As noted above, in the prior art, the acoustical barrier 1 was produced by providing the suspending layer 5, placing a glue line 6 on a top surface 7 thereof and adhering the barrier layer 4 thereto by curing of that glue line 6. The manufacturer of the carpet assembly places a glue line 3 on the upper surface 8 of barrier layer 4 or the underside 2a of carpet 2 and then glues the underside 2a of carpet 2 to the barrier layer 4 by way of the glue line 3. In one conventional application of the prior art acoustical barriers, a so-called "mastic back" is applied to the underside 2a of carpet 2 which also functions as the glue line 3 and provides an acoustical barrier layer at the same time.
However, substantial problems exist in this prior art arrangement. First of all, the use of those two glue lines, i.e. glue lines 3 and 6, provides undesirable sources of off-gassing of fugitive or volatile glue components which can condense on the interior of the automobile after manufacture, as described above. This is quite undesirable. Secondly, it is very difficult to glue typical prior art barrier layers 4 to either the suspending layer 5 or the underside 2a of carpet 2. Therefore, the glue bond between carpet 2 and acoustical barrier 1 is a very unreliable bonding, and it is not unusual for the acoustical barrier 1 to separate from the carpet 2 when being installed in an automobile, which requires special and time-consuming hand labor for adequately installing the combination of carpet 2 and acoustical barrier 1 when those two have separated.
In addition, when the manufacturer assembles the combination of the acoustical barrier 1 and the carpet 2, the correct configuration for a particular automobile is cut from a supply of acoustical barrier 1 and a supply of carpet 2. When gluing acoustical barrier 1 and carpet 2 together, glue line 3 must be hand applied, e.g. by spraying, and this greatly increases the cost of the assembly of the carpet 2 and acoustical barrier 1 and also entails considerable and difficult environmental constraints, as noted above.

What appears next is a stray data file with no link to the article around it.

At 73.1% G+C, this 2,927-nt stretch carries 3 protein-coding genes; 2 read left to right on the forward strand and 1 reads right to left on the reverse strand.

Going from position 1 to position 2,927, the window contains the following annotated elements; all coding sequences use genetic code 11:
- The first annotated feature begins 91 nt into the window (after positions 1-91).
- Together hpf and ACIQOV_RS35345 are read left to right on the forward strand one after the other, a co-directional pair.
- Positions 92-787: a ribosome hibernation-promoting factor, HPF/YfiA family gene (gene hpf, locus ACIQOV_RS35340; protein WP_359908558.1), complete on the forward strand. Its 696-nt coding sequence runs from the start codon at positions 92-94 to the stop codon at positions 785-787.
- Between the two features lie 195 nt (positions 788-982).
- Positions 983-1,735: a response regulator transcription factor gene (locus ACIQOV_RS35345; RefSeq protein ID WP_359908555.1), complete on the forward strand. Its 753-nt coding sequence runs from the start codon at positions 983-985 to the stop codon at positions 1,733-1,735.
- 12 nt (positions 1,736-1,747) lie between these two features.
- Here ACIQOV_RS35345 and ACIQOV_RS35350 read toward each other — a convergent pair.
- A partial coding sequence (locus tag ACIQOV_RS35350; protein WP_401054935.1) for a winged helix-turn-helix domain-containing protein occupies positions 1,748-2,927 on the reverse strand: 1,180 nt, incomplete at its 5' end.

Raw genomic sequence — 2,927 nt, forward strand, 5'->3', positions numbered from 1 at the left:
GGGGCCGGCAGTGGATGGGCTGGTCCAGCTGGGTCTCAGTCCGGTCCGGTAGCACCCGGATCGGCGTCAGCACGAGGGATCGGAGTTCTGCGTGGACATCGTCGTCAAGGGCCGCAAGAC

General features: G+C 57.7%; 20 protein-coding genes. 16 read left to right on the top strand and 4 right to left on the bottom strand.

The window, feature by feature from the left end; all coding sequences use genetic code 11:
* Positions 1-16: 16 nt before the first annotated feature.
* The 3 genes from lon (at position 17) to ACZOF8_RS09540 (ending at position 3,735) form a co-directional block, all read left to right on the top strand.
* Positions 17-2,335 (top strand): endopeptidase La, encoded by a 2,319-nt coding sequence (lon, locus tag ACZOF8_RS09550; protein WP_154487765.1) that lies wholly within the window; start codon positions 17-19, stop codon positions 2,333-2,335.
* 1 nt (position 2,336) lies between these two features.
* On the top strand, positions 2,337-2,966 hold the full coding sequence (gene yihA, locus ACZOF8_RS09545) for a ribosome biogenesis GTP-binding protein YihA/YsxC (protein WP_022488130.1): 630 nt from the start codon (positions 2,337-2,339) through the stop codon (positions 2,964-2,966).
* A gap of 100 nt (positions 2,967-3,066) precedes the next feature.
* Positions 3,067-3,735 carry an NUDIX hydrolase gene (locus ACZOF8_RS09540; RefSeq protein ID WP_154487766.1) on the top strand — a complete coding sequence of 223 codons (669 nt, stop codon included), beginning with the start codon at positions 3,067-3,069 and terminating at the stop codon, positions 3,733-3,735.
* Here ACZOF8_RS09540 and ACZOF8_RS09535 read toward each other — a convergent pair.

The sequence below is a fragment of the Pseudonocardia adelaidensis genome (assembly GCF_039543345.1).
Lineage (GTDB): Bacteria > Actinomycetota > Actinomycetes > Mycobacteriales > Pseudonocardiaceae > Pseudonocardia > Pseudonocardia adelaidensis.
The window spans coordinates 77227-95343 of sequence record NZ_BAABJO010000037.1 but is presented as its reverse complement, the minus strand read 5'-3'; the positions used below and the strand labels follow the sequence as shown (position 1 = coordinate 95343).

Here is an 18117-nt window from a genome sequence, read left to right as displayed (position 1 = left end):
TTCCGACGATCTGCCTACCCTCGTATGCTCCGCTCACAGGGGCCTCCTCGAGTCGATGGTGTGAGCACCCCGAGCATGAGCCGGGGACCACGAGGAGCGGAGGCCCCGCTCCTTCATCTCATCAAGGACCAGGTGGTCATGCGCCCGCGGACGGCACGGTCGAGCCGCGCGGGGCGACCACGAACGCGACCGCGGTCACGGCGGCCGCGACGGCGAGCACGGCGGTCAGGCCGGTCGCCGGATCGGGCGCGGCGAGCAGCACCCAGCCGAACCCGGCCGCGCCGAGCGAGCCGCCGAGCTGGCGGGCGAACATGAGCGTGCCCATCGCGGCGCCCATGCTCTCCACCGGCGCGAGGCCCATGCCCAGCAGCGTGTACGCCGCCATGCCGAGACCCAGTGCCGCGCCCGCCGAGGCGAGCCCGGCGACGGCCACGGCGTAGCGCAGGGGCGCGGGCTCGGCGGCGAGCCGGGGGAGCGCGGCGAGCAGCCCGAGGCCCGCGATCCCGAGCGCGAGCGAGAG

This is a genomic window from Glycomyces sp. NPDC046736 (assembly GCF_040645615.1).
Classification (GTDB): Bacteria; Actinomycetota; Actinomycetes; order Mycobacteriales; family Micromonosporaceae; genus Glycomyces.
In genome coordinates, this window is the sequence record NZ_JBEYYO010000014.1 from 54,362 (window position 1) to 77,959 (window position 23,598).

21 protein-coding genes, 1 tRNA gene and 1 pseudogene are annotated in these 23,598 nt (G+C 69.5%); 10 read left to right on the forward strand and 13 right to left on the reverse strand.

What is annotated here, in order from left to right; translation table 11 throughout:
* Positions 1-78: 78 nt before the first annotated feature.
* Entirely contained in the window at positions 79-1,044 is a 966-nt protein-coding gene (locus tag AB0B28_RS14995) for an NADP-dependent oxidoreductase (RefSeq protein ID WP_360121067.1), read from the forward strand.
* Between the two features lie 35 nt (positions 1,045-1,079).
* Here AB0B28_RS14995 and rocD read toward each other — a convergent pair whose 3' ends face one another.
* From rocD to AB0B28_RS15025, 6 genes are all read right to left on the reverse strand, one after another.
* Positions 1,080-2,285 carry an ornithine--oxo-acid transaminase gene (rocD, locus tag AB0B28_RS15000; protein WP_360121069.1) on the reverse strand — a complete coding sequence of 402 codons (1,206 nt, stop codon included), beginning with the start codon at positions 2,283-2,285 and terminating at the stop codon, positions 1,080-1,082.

In addition, the same sort of difficulties are encountered in gluing barrier layer 4 to the suspending layer 5, and an unreliable glue bond often results. Further, the same hand labor and environmental considerations are involved in that glue line.
Further, in order to improve, to the degree possible, the adhesion of both the barrier layer 4 to the suspending layer 5 and the acoustical barrier 1 to the underside 2a of carpet 2, both glue lines 3 and 6 must be fairly thickly applied, and this increases the weight of the assembly. It is not unusual for an assembly of that nature with such glue lines to have a weight of about 14 ounces per square foot. In view of the number of square feet involved in carpeting an automobile, this weight considerably increases the overall weight of the automobile, which is quite undesirable.
Additionally, since the prior art acoustical barrier 1 and the assembly with carpet 2 require the glue lines 3 and 6, and in view of the difficulties of reliable glue bonding, as noted above, substantial limitations are placed on the materials which may be successfully used as the barrier layer 4. Those prior art barrier layers were often referred to as "mastics", since they resembled and/or in part are bituminous products which are also sources of condensable volatiles, as explained above.